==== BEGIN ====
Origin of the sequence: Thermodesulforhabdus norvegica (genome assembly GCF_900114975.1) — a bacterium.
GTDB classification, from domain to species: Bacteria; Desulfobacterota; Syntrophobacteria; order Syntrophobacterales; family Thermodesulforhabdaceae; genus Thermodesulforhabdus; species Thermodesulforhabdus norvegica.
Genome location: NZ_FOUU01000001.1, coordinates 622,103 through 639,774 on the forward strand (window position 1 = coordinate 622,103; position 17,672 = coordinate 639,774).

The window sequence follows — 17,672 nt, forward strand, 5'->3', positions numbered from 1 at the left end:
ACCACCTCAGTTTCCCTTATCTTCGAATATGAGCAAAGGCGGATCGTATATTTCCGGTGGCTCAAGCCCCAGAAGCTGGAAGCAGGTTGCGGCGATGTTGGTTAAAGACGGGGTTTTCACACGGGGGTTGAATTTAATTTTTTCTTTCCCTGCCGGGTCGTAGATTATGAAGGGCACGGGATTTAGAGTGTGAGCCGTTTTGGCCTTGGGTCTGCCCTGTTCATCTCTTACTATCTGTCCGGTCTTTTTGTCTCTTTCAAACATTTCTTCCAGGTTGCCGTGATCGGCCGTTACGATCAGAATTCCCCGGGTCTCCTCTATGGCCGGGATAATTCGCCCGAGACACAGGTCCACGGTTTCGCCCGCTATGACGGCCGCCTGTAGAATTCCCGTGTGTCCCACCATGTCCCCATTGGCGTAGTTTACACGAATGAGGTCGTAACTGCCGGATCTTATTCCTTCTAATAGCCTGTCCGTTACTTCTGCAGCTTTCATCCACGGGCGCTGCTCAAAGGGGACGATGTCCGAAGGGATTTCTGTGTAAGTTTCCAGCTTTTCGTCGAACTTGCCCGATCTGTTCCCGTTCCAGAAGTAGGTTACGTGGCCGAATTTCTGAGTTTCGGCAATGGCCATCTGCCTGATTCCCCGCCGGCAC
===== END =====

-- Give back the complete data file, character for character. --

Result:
Origin of the sequence: Thermodesulforhabdus norvegica (genome assembly GCF_900114975.1) — a bacterium.
GTDB classification, from domain to species: Bacteria; Desulfobacterota; Syntrophobacteria; order Syntrophobacterales; family Thermodesulforhabdaceae; genus Thermodesulforhabdus; species Thermodesulforhabdus norvegica.
Genome location: NZ_FOUU01000001.1, coordinates 622,103 through 639,774 on the forward strand (window position 1 = coordinate 622,103; position 17,672 = coordinate 639,774).

The window sequence follows — 17,672 nt, forward strand, 5'->3', positions numbered from 1 at the left end:
ACCACCTCAGTTTCCCTTATCTTCGAATATGAGCAAAGGCGGATCGTATATTTCCGGTGGCTCAAGCCCCAGAAGCTGGAAGCAGGTTGCGGCGATGTTGGTTAAAGACGGGGTTTTCACACGGGGGTTGAATTTAATTTTTTCTTTCCCTGCCGGGTCGTAGATTATGAAGGGCACGGGATTTAGAGTGTGAGCCGTTTTGGCCTTGGGTCTGCCCTGTTCATCTCTTACTATCTGTCCGGTCTTTTTGTCTCTTTCAAACATTTCTTCCAGGTTGCCGTGATCGGCCGTTACGATCAGAATTCCCCGGGTCTCCTCTATGGCCGGGATAATTCGCCCGAGACACAGGTCCACGGTTTCGCCCGCTATGACGGCCGCCTGTAGAATTCCCGTGTGTCCCACCATGTCCCCATTGGCGTAGTTTACACGAATGAGGTCGTAACTGCCGGATCTTATTCCTTCTAATAGCCTGTCCGTTACTTCTGCAGCTTTCATCCACGGGCGCTGCTCAAAGGGGACGATGTCCGAAGGGATTTCTGTGTAAGTTTCCAGCTTTTCGTCGAACTTGCCCGATCTGTTCCCGTTCCAGAAGTAGGTTACGTGGCCGAATTTCTGAGTTTCGGCAATGGCCATCTGCCTGATTCCCCGCCGGCAC